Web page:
Shown below are illustrations of both the 2" and " Shotgun Condensers respectively:
Image

Image

Pros:
    Very very efficient...
    Not too expensive to build...

Cons:
    Can be a bit tricky to build for the novice since silver(hard) and soft(lead free) are used...
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The Dephlegmater:
And so to the Dephlegmator. It is a device surmounting the rectifying column of a still whose function is to condense portions of the vapours rich in high boiling point constituents and return the condensate to the column as reflux. Used very efficiently in commercial installations at a much larger size than the hobby model pictured here, it has been, successfully I might add, scaled down in size to meet the needs of the home distiller. Olddog's Magic Flute uses a dephlegmator at the top of his plated 4" column and is essentially one of the main elements that make this design work together with the perforated/bubble-cap plates below it, in perfect harmony. The dephlag, for short, is so simple in design yet so effective in execution. It is an outside water chamber with an internal vapour pipe, that when initially cold will put the still into full reflux of the condensate. When the distiller is ready to take off his product, he half closes the valve controlling the water to the dephlag, the dephlag warms up in temperature to allow the vapours lower boiling point compounds to pass through to the product condenser and at the same time, cause the higher boiling point compounds, h20, ect, to fall back as reflux. It does this so efficiently that reports have indicated a full flavoured whisky/rum, can be achieved at an abv of 90% from a straight low alcohol wash. Truly amazing. Kentucky Shinners Plated Flute uses a 4" shotgun in place of the dephlag called, 'The Rainmaker', very effectively. This, in-turn, causes the number of fittings required for the flute build to be reduced as 4" pipe fitting can become very expensive. It should be noted that this high abv and full flavoured distillate, can only be produced if the deplag and the theoreticle plates below, work together on that particular design.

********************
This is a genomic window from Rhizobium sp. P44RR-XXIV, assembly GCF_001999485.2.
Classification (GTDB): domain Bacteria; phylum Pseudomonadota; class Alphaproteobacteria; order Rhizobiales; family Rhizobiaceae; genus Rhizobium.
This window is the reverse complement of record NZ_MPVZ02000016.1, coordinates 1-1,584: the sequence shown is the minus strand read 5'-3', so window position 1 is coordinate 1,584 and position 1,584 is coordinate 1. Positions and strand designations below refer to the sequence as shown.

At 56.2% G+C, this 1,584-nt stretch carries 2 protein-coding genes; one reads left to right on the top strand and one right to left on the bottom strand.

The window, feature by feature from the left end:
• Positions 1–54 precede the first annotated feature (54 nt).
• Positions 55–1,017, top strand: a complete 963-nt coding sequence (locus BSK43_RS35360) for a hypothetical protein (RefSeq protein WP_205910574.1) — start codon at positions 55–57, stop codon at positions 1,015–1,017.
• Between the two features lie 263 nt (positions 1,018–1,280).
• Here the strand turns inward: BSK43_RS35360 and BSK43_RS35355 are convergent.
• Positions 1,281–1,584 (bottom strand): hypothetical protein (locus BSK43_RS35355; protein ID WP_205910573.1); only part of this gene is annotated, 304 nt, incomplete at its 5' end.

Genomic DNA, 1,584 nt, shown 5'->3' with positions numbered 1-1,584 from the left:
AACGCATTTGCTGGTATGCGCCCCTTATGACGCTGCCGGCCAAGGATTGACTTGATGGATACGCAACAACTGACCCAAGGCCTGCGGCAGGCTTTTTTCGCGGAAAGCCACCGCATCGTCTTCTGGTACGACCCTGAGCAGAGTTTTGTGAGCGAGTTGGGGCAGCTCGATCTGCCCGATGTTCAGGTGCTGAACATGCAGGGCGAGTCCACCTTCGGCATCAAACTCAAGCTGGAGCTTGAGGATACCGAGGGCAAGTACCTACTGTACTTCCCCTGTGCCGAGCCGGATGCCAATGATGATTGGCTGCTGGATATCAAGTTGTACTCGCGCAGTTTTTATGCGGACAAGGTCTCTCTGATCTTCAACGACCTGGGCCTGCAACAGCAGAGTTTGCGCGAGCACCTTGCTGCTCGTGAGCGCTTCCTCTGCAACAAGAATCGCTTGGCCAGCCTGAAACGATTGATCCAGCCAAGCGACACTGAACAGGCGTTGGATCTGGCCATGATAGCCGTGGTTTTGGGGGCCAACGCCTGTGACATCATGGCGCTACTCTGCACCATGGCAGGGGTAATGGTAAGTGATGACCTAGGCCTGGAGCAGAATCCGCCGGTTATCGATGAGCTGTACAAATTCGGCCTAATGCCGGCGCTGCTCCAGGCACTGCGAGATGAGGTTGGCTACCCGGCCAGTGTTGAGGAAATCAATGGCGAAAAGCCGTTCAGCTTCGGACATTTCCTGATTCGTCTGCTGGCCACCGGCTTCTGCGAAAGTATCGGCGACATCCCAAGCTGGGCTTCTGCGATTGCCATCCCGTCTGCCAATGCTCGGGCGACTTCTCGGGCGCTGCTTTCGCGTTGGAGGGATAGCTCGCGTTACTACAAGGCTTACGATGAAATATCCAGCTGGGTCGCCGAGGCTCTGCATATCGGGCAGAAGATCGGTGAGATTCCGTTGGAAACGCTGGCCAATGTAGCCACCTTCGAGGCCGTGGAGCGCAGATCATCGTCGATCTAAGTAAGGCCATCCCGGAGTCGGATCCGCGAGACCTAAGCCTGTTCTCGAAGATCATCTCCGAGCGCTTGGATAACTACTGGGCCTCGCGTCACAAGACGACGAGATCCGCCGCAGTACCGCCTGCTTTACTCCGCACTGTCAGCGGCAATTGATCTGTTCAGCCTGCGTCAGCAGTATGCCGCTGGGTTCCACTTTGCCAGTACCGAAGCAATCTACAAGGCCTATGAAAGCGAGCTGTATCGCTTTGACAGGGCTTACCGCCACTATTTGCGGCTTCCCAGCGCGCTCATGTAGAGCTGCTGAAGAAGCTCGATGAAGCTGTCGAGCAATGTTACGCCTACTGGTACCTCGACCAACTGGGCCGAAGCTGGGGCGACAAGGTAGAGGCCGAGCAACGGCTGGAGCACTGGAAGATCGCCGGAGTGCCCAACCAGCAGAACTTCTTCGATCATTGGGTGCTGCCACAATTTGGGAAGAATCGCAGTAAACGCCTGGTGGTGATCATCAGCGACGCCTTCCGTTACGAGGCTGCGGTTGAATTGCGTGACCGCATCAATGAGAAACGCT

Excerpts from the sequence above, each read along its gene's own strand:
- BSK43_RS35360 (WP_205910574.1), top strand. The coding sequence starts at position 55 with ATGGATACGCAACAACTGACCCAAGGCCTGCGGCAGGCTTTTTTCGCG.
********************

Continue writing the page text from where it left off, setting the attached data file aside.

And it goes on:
For a full rundown of both The Magic Flute and The Kentucky Flute ect, follow the links given at the end of this article...
Image
Pros:
  • Very Very Effective...
  • Causes the abv of single run flavoured washes to be high on a single run...

Cons:
  • Depending on where you are, fittings can be very very expensive...

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Useful Links to Threads on HD...
♦♦ Samohon ♦♦

Beginners should visit The New Distillers Reading Lounge and the Safety and Related Issues among others...
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Re: What Condenser do I Need...

Postby Samohon » Thu Jan 26, 2012 11:30 am

For members that do not see the illustrations... Heres a PDF...
What Condenser Do I Need.pdf
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Hope it helps...
♦♦ Samohon ♦♦

Beginners should visit The New Distillers Reading Lounge and the Safety and Related Issues among others...
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Samohon
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Posts: 3435
Joined: Mon Oct 05, 2009 4:22 am
Location: Somewhere in the UK...